In addition to writing and reading poetry, activity in community engagement seems necessary. This means cultivating and contributing to a poetry community, and I’d encourage everyone to make time to get out to local readings, whether they’re in coffee shops, bars, house readings, book stores, or in shoe stores that are gracious enough to let literary artists into their space.
If you’re in the San Diego area, consider getting out to the Non-Standard Lit Series, Now That’s What I Call Poetry, occasional readings at Verbatim Books, or the events at SDSU, UCSD, City College, or Grossmont College. These are events that speak to different literary contexts, and are magical ways to discover work that might have otherwise stayed from your view.
Beyond our literary community building, I’d hope that every writer considers how they might contribute to their community beyond events like readings and publishing projects. Since late 2015, I’ve had the pleasure to serve on the Normal Heights Community Planning Group board, and have been elected to the position of Secretary, where I’m able to use my writing abilities to create The Minutes, which are public documents the city would love for people to read. It’s my firm belief that those of us who are trained in the art of language and rhetoric use our skills in public forums such as these, and I hope you’ll get involved in groups in your community that are designed to serve larger goals for our society.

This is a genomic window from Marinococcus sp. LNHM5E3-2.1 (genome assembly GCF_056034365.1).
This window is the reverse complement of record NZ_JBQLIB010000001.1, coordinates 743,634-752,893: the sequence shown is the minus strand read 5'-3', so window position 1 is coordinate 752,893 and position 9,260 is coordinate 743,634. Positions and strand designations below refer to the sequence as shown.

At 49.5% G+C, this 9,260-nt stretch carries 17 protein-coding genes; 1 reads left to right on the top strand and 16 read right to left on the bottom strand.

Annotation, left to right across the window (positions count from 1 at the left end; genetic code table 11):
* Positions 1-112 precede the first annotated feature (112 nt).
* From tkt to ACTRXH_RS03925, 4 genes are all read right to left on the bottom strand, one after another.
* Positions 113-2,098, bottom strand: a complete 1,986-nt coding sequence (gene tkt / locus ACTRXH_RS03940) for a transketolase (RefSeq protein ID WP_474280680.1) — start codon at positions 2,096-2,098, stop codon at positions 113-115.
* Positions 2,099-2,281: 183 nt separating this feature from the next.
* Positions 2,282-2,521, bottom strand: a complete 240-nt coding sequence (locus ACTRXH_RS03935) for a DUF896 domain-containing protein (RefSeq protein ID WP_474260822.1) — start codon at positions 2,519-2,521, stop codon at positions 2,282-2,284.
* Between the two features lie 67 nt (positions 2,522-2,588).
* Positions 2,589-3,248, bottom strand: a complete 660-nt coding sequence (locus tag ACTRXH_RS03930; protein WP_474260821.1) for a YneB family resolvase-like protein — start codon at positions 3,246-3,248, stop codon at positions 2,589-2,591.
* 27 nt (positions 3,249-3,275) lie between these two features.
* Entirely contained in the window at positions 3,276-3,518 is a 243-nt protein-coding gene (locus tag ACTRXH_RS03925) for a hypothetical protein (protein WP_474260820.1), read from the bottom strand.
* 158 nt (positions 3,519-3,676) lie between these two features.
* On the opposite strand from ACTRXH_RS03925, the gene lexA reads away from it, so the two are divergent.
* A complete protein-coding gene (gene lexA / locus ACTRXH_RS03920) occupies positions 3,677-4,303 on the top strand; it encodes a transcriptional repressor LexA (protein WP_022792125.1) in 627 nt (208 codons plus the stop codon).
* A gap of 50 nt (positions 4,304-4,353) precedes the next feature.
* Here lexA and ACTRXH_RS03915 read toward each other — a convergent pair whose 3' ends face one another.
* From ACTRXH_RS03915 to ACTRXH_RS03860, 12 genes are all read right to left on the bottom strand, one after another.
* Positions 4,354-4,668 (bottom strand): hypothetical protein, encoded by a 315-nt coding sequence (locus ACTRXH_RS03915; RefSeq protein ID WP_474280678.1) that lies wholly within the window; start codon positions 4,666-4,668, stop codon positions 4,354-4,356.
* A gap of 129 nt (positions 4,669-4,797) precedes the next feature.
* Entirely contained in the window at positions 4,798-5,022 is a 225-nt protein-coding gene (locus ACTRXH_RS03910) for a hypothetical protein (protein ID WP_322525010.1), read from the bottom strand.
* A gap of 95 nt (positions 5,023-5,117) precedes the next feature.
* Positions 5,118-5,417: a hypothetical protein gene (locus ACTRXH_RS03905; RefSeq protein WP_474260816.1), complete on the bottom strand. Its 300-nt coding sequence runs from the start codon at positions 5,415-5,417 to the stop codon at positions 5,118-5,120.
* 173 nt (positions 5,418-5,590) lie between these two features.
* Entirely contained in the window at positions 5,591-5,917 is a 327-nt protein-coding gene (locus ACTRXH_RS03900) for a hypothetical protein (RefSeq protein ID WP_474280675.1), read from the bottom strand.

In February of 2018, The Reader did a story about these efforts.